Hopes and Prospects - Noam Chomsky
Sourcing leading academic journals and the best experts, Chomsky pulls the wool that covers our eyes in regards to the way we – according to the revisionist interpretation infected with historical amnesia we’ve been taught– view the 20th century and America’s actions during it. Nothing escapes his gaze; the scope of this novel is breath-taking and is only outdone by the keen insight he offers into global issues as disparate as: Israel-Palestine affairs, the situation in the Middle East, rising NATO-Russian tensions over provocative Ballistic Missile Defence placements, the future of Latin America and why it matters, and domestic US issues amongst other things.
Were this revelatory exposé a map taking readers to a new dimension of political awareness, its key would come in three parts: the maxims of Thucydides and Adam Smith, and the Jennings corollary. The first states that the strong do as they wish, and the weak suffer as they must; the second is an observation that “merchants and manufacturers (of England) were the principal architects of state policy, and made sure that their own interests were most peculiarly attended to”; the last is a reflection of Francis Jennings that: “In history, the man in the ruffled shirt and gold-laced waistcoat somehow levitates above the blood he has ordered to be spilled by dirty-handed underlings.”
Hopes and Prospects is a 280-page diatribe that pulls no punches (and for the most part, seems to offer few hopes or prospects); Chomsky’s unilateral discussion fails to elaborate any of the positive aspects of globalisation. He is unequivocal: it’s bad. He cites the North American Free Trade Agreement signed in 1994 as “one of those rare treaties that managed to harm the working populations in all the countries participating: Canada, the United States, and Mexico.” Globalisation and free trade liberalisation, he argues, advances the interests of a few, the principal architects of state policy (doubtful? you need only think of the SUPERPAC decision 2010 and its immense implications), at the expense of the many.
Chomsky muses that for defenders of the US’s foreign policy, Orwell’s ‘doublethink’, or the ability to hold two contradictory beliefs in one’s mind simultaneously, is a crucial talent. Support for Pinochet, Mobuto Sese Seko, Mubarak, and opposition of Mahmoud Abbas are examples of America’s consistency in promoting democracy – when it conforms to domestic economic and strategic interests that is.
Chomsky doesn’t stop there. Neoliberalism, he continues, is the enemy of democracy because it creates a so-called “virtual Senate” of investors and lenders who conduct moment-by-moment referenda on government policies, which if aren’t favourable to them, can be used as reason to cause massive de-stabilising capital outflows. And yet organisations such as the WTO, WB, and IMF continue to impose trade liberalisation (conquest no longer works) via conditioned loans and assistance on less developed countries. (If you haven’t had your fill of hypocrisy thus far, you might note that the U.S. was historically one of the greatest perpetrators of protectionism and state intervention.)
Even the usually non-contentious issue of aid offers Chomsky ammunition. Studies by Edward Herman found that US aid tends to correlate with a favourable climate for business, which is commonly improved by murder of labour organisers and human rights activists, thus yielding a secondary correlation between aid and egregious violation of human rights.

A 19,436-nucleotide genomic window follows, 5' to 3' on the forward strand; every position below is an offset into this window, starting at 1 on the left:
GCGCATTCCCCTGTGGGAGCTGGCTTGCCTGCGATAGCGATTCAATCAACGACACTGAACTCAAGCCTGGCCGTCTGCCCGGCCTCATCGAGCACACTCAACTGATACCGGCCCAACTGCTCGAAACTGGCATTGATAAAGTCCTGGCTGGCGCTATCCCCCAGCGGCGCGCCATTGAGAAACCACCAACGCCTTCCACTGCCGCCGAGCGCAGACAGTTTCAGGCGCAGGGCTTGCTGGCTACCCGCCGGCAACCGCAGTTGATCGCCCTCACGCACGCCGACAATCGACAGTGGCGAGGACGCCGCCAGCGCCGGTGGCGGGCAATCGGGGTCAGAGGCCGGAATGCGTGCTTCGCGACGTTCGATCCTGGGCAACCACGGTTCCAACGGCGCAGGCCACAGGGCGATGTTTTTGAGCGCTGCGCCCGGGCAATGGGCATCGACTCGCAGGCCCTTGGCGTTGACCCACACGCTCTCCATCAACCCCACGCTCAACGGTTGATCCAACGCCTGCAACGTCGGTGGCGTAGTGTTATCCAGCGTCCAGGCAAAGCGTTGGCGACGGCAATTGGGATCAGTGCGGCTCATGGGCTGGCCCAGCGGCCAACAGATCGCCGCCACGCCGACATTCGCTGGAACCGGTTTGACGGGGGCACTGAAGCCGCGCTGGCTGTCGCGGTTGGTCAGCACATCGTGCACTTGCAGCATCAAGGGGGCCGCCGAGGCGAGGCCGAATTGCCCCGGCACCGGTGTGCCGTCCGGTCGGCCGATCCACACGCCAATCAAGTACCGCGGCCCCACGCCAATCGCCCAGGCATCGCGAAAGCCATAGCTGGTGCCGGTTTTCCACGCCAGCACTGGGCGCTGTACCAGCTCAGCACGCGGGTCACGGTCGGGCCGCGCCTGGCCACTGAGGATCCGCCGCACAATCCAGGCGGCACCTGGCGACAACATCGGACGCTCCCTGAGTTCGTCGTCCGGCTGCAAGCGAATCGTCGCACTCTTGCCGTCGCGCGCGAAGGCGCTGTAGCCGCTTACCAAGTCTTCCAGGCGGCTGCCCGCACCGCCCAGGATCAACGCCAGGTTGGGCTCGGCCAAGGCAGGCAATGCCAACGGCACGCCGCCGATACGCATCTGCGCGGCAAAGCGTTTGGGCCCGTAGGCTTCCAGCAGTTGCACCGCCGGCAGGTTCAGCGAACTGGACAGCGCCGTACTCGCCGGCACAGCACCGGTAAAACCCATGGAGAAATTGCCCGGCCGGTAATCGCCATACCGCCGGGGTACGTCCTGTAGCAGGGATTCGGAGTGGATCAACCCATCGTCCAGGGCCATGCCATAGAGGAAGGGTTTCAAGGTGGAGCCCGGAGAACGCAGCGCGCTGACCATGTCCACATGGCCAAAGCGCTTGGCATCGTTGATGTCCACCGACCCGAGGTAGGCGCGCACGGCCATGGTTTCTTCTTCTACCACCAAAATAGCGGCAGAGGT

Throughout Hopes and Prospects, Chomsky is undoubtedly persuasive and it’s hard not to follow his arguments to their logical conclusion: the US is monstrous. Case in point, US-led sanctions on Iraq in the 80s led to up to 500,000 child deaths. And yet understanding the US’s actions, and aversion to and repression of regional movements for autonomy such as ALBA, Mercosur, UNASUR, and national movements for self-determination such as those of Bolivia and Vietnam requires context. It requires understanding the nation’s zero-sum, founding geo-political philosophy that underpins all of its decisions, one that is best summarised by the maxims of Thucydides and Smith, and the Jennings corollary.
Although reading Chomsky might incense you to pick up the nearest pitchfork, what he fails to do is offeran examination of how today’s situation might actually be the next best alternative to what is otherwise an idealistic impossibility. And although the hypocrisy and injustice it commits is incessant, the US and all that it entails, entrenched powerful interest groups, etc., is simply a logical progression of capitalism – and there aren’t that many alternative world systems to choose from.
1: 514 years before publication, 1496, is the year that Christopher Columbus returned from his second journey to the ‘New World’, having successfully colonised Hispaniola, the island that today consists of Haiti and the Dominican Republic… Chomsky implies that this is the most disastrous event in the history of our species
2: Liberal trade agendas advanced by organisations such as the WTO, WB, and IMF are simply new ways to impose trade liberalisation (conquest no longer works) on less developed countries. Trade liberalisation, which historically, “has been the outcome rather than the cause of economic development” has been credited with recentglobal growth, which actually has been propped up by Chinese protectionist-induced growth. Hypocritically, the U.S. and the British empire were huge perpetrators of protectionism and state intervention (, policies they now argue harm global trade.